“As a kid, I would walk my younger sister to her tap-dancing lessons after school and spend the hour across the street discovering new books at the library. As a college student, I had a favorite carrel in the library where I did all of my studying. As a father, my kids love nothing more than to go to story time at our neighborhood library. As an author now myself, I love the fact that people can check out my book any time they want. Finally, as a former Bellevue resident, I’m thrilled about what this new branch means for the community and honored to be part of the grand opening.”



Tracy Barrett is a YA author whose new book “The Stepsister’s Tale” is a re-imagining of the classic Cinderella” story from a different angle. She is especially delighted by the new library spaces devoted to children.

“I recently moved to the area served by the Bellevue library and have been missing the branch library in my old neighborhood. I’m thrilled to see the plans for the new Bellevue branch,” Barrett said. “As an author of books for young readers, I’m particularly excited by the children’s and teen spaces, and I hope to make use of the meeting space as well.”


Libraries have always been a part of Kristin O’Donnell Tubb’s life and part of why she became a children’s writer. Her latest book is a middle-grader fantasy (ages 10-14) called “The 13th Sign.”

“I still have my very first library card. It’s from the E.G. Fisher Public Library in Athens, TN,” Tubb said. “I remember picking “Why Mosquitoes Buzz in People’s Ears” and “Bridge to Terabithia” and those perfectly tiny Peter Rabbit books over and over again.

“It shaped my childhood, and truly, because I now write children’s books, my adulthood as well. I’m delighted that the kids in Bellevue now have the same beautiful stories available to them, sitting on brand-new shelves, ready to shape their worlds, too.”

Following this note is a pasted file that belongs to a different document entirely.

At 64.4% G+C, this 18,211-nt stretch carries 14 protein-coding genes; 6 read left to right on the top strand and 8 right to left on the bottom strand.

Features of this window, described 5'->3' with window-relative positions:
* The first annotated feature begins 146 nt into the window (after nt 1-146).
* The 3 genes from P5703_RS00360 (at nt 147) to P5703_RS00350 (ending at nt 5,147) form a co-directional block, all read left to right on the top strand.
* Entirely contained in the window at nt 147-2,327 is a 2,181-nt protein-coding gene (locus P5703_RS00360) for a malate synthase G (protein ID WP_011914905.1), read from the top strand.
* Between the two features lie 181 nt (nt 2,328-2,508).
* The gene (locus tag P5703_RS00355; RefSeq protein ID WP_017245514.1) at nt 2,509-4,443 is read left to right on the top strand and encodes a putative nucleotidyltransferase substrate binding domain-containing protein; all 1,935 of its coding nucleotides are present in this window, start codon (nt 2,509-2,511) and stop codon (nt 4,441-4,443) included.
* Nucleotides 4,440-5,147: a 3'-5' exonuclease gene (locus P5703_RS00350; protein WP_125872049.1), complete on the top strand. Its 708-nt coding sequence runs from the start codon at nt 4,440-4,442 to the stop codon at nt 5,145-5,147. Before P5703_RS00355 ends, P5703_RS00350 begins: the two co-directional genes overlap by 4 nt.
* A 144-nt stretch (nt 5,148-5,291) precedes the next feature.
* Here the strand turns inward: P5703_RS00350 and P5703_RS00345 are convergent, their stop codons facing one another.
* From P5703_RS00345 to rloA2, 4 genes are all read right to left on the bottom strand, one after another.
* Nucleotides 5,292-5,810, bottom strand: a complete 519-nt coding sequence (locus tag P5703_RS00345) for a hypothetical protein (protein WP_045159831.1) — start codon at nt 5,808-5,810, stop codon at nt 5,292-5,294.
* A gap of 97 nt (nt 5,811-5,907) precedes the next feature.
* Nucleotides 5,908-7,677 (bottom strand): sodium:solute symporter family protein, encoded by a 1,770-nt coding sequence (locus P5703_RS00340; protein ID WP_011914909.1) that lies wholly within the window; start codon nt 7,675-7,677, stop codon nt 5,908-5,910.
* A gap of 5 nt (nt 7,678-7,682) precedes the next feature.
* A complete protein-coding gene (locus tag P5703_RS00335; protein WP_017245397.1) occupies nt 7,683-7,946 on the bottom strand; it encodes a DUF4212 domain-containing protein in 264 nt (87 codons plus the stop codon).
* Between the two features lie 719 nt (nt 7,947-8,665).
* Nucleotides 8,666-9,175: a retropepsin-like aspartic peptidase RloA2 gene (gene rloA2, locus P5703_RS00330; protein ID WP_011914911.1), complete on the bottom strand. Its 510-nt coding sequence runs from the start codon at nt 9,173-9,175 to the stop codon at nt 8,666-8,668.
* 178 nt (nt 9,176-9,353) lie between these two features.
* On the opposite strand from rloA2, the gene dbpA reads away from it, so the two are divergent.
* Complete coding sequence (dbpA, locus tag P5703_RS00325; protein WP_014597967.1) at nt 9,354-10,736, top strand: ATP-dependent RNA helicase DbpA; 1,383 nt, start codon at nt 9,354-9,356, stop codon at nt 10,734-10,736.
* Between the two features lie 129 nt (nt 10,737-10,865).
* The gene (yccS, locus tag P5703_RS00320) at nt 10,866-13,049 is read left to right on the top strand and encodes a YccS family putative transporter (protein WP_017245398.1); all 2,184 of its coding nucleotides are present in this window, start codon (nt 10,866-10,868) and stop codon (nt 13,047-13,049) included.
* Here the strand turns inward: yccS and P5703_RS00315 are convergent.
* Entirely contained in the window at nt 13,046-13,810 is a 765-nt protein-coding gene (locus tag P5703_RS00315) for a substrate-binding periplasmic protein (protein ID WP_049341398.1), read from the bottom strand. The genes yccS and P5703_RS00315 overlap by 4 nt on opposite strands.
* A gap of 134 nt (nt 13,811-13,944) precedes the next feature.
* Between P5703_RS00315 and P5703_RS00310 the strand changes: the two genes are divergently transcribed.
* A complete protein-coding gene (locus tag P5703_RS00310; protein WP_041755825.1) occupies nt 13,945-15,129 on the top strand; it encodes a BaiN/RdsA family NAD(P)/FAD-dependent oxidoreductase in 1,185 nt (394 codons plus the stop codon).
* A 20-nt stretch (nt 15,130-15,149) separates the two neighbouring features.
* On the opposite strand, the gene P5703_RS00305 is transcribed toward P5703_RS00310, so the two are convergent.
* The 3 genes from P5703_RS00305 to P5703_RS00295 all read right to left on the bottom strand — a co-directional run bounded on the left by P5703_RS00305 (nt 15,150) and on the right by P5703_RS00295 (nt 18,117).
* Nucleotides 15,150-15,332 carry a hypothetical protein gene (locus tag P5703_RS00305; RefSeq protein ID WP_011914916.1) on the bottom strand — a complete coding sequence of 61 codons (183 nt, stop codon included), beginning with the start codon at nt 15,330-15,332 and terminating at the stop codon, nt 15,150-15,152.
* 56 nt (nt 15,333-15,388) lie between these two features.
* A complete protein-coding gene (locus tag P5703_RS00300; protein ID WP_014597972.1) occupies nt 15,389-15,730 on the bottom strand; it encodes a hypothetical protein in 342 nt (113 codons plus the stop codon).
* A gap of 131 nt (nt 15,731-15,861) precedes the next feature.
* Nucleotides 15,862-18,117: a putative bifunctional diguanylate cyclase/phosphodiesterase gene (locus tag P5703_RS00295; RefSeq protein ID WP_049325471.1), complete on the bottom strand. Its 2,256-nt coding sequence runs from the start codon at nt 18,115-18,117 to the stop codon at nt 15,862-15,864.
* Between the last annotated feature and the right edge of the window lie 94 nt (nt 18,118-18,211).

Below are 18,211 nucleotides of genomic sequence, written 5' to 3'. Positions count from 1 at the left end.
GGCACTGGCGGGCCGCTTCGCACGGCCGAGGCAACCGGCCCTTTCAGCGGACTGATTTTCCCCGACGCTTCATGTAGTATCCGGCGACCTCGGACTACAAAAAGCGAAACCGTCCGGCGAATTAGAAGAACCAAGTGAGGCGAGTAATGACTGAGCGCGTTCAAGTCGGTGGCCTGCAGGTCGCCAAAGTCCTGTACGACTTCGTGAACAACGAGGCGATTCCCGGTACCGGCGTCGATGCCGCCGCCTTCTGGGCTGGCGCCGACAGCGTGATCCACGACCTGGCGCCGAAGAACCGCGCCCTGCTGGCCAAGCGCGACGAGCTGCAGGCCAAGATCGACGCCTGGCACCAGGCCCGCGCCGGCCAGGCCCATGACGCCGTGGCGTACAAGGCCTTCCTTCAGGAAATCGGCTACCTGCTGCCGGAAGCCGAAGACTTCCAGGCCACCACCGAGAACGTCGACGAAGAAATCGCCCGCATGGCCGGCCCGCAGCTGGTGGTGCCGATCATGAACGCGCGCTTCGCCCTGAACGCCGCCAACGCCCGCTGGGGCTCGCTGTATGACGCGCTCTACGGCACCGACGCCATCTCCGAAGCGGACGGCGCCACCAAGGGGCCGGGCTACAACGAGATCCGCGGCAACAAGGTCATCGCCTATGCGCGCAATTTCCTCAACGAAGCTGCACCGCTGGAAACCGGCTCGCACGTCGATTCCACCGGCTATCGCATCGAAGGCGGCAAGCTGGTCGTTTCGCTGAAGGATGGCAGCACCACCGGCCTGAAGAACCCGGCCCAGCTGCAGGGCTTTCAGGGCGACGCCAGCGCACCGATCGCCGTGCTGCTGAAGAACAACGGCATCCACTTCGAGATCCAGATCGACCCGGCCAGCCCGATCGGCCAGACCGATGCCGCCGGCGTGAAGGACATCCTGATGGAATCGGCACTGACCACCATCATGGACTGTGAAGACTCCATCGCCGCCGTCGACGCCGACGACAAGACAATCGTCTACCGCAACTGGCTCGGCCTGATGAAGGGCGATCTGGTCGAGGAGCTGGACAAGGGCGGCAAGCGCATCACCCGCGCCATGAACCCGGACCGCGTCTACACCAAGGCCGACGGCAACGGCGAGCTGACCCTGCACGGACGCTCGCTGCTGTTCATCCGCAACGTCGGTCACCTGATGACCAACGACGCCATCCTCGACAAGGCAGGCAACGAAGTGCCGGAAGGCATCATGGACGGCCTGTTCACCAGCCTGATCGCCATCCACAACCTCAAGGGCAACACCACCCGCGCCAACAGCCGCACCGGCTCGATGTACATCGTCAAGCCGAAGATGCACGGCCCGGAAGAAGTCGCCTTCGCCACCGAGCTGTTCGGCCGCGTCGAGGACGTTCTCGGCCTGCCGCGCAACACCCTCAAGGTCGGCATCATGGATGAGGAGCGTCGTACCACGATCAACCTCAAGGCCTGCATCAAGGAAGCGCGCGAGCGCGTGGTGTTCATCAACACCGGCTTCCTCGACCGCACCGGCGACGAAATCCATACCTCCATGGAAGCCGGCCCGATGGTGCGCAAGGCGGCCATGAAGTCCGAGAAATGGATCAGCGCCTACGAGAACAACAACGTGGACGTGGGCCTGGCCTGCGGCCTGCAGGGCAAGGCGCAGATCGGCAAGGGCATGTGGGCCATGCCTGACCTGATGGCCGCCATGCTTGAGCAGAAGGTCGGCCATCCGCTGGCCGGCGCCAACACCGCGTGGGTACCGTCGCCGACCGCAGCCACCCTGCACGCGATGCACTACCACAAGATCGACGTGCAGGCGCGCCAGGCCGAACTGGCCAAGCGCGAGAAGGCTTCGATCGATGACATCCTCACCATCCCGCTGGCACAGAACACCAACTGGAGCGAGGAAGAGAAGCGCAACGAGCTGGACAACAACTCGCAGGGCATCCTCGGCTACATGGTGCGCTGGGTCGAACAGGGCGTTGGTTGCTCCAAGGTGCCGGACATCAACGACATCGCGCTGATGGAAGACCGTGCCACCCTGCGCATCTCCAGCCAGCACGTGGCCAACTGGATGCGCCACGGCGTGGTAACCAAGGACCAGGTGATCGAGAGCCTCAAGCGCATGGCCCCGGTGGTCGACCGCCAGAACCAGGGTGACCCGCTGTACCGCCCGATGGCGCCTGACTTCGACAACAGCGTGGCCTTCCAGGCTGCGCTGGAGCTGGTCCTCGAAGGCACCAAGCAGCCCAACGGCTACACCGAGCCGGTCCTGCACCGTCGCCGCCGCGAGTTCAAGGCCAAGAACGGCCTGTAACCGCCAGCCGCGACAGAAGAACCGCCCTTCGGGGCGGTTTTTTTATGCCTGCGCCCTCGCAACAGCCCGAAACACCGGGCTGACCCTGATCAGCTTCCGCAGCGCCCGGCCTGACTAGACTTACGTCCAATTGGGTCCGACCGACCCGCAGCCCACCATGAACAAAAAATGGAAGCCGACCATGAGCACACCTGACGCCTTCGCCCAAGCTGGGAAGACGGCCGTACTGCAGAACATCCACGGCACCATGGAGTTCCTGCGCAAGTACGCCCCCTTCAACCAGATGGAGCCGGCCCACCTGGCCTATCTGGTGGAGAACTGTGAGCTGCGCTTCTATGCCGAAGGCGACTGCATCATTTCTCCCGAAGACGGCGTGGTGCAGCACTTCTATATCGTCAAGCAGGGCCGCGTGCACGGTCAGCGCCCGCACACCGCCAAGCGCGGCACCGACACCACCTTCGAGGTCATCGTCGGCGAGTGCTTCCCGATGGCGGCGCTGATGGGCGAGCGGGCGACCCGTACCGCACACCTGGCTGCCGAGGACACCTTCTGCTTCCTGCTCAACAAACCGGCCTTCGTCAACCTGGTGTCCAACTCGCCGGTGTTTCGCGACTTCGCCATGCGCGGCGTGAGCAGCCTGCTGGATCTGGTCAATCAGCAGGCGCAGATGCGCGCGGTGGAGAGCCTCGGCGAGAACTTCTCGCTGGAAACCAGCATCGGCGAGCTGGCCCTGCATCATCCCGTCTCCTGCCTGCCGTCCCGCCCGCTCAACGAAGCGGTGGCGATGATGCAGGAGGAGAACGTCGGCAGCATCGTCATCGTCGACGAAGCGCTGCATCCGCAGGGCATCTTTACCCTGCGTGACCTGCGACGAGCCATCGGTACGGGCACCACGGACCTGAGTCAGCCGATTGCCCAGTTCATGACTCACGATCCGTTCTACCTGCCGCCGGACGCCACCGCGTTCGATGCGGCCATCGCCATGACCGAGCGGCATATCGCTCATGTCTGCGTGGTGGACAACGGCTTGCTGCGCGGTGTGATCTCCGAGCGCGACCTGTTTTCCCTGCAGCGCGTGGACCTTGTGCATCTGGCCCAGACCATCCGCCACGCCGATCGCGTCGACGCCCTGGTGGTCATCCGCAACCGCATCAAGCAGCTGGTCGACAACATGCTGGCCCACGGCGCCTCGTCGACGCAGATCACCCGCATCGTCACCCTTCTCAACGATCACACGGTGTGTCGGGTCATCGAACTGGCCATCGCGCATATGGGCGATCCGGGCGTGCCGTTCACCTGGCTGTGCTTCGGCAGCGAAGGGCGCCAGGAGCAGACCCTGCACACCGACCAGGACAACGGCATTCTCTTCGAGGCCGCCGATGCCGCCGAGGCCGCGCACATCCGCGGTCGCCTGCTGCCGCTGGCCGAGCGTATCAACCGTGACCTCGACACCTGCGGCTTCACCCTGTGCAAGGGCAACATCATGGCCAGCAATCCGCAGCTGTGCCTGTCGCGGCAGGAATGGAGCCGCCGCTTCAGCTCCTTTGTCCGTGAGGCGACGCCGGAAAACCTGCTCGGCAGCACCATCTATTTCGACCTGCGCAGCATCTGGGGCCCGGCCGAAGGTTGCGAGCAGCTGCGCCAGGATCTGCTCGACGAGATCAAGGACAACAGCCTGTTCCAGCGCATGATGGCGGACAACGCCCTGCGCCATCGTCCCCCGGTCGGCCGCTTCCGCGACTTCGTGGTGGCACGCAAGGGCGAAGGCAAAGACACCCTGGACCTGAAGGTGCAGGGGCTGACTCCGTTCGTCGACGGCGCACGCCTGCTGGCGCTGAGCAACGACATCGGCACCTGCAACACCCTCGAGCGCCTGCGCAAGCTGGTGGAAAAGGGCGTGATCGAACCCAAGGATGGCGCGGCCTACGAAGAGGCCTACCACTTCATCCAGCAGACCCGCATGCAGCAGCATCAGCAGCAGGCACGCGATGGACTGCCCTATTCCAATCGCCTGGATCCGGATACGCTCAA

Phyllis Gobbell, who co-authored true crime books about two of Nashville’s more infamous murders, launches a mystery series in March with “Pursuit in Provence.” She, too, is enthusiastic about having a new library in her backyard.

“I have always thought of our little library as a delightful secret, offering so much in such a small space,” Gobbell said. “Now the secret is out, as the unique, spacious, new Bellevue Library opens its doors to the community and beyond. It’s a proud moment for Bellevue!”


Chester Campbell, the author of the Greg McKenzie Mysteries and the Sid Chance Mysteries, is in his ninth decade of visiting Nashville libraries.

“When I was growing up in East Nashville back in the thirties, I was fascinated by the imposing Carnegie Library a couple of blocks from my home on Gartland Ave.  I loved to go through all the books, particularly adventure stories for boys,” said Campbell, who recently moved to Bellevue.

“In the fifties, when I started writing non-fiction, I spent many hours at the downtown Ben West Library searching through stacks of old newspapers for interesting stories. That was before the files were microfilmed and you had to turn brittle pages carefully. As a writer, I view libraries as indispensable. I look forward to the new Bellevue Branch.”


Lisa Wysocky hopes the new Bellevue library will have the same profound effect on children today as did libraries of her youth.

“I owe my love of reading to both my school and my public librarian, and my mother who made sure she got me to the library to get books, said Wysocky, who has two equestrian mysteries “The Opium Equation” and “The Magnum Equation” among her many award-winning books.

“My childhood librarians took care to expand my horizons nad pushed me to read wide and deep. I am forever grateful to them and am so excited that Bellevue’s new library will offer similar exciting opportunities to both children and adults,” added Wysocky, who co-authored a book that was made into a Hallmark Hall of Fame television movie Front of the Class.


Jaden Terrell is a Shamus Award nominee who writes the Jared McKean series, including the just-released “River of Glass.”